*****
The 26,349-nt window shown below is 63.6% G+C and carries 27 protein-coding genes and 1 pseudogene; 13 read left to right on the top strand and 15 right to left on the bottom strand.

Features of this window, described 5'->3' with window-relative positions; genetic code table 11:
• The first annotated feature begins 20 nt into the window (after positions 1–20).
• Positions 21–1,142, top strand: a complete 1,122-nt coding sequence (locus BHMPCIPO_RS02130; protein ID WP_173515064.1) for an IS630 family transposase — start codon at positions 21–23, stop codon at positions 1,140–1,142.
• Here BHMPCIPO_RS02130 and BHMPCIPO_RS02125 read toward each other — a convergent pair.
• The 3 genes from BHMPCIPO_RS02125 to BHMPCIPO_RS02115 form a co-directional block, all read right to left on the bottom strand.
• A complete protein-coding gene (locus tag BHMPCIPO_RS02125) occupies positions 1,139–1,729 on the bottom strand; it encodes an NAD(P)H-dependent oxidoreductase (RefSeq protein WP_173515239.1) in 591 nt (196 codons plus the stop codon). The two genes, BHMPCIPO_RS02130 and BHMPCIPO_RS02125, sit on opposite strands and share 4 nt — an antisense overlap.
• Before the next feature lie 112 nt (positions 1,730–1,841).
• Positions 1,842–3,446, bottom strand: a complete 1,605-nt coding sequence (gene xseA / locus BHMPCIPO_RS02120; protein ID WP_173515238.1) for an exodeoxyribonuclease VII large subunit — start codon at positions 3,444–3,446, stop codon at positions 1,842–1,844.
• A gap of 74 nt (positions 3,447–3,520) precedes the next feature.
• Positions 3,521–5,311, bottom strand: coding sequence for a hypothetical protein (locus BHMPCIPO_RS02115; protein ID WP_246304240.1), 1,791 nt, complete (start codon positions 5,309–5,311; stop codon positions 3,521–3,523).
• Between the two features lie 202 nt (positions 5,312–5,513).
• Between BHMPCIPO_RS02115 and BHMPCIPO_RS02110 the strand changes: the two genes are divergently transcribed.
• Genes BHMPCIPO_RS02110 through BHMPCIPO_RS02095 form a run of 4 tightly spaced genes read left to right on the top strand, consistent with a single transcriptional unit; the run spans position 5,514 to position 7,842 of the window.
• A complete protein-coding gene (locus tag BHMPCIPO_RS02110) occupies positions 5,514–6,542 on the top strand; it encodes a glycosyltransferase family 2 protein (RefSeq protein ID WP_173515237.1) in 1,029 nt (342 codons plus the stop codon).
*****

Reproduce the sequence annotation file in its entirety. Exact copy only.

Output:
The 26,349-nt window shown below is 63.6% G+C and carries 27 protein-coding genes and 1 pseudogene; 13 read left to right on the top strand and 15 right to left on the bottom strand.

Features of this window, described 5'->3' with window-relative positions; genetic code table 11:
• The first annotated feature begins 20 nt into the window (after positions 1–20).
• Positions 21–1,142, top strand: a complete 1,122-nt coding sequence (locus BHMPCIPO_RS02130; protein ID WP_173515064.1) for an IS630 family transposase — start codon at positions 21–23, stop codon at positions 1,140–1,142.
• Here BHMPCIPO_RS02130 and BHMPCIPO_RS02125 read toward each other — a convergent pair.
• The 3 genes from BHMPCIPO_RS02125 to BHMPCIPO_RS02115 form a co-directional block, all read right to left on the bottom strand.
• A complete protein-coding gene (locus tag BHMPCIPO_RS02125) occupies positions 1,139–1,729 on the bottom strand; it encodes an NAD(P)H-dependent oxidoreductase (RefSeq protein WP_173515239.1) in 591 nt (196 codons plus the stop codon). The two genes, BHMPCIPO_RS02130 and BHMPCIPO_RS02125, sit on opposite strands and share 4 nt — an antisense overlap.
• Before the next feature lie 112 nt (positions 1,730–1,841).
• Positions 1,842–3,446, bottom strand: a complete 1,605-nt coding sequence (gene xseA / locus BHMPCIPO_RS02120; protein ID WP_173515238.1) for an exodeoxyribonuclease VII large subunit — start codon at positions 3,444–3,446, stop codon at positions 1,842–1,844.
• A gap of 74 nt (positions 3,447–3,520) precedes the next feature.
• Positions 3,521–5,311, bottom strand: coding sequence for a hypothetical protein (locus BHMPCIPO_RS02115; protein ID WP_246304240.1), 1,791 nt, complete (start codon positions 5,309–5,311; stop codon positions 3,521–3,523).
• Between the two features lie 202 nt (positions 5,312–5,513).
• Between BHMPCIPO_RS02115 and BHMPCIPO_RS02110 the strand changes: the two genes are divergently transcribed.
• Genes BHMPCIPO_RS02110 through BHMPCIPO_RS02095 form a run of 4 tightly spaced genes read left to right on the top strand, consistent with a single transcriptional unit; the run spans position 5,514 to position 7,842 of the window.
• A complete protein-coding gene (locus tag BHMPCIPO_RS02110) occupies positions 5,514–6,542 on the top strand; it encodes a glycosyltransferase family 2 protein (RefSeq protein ID WP_173515237.1) in 1,029 nt (342 codons plus the stop codon).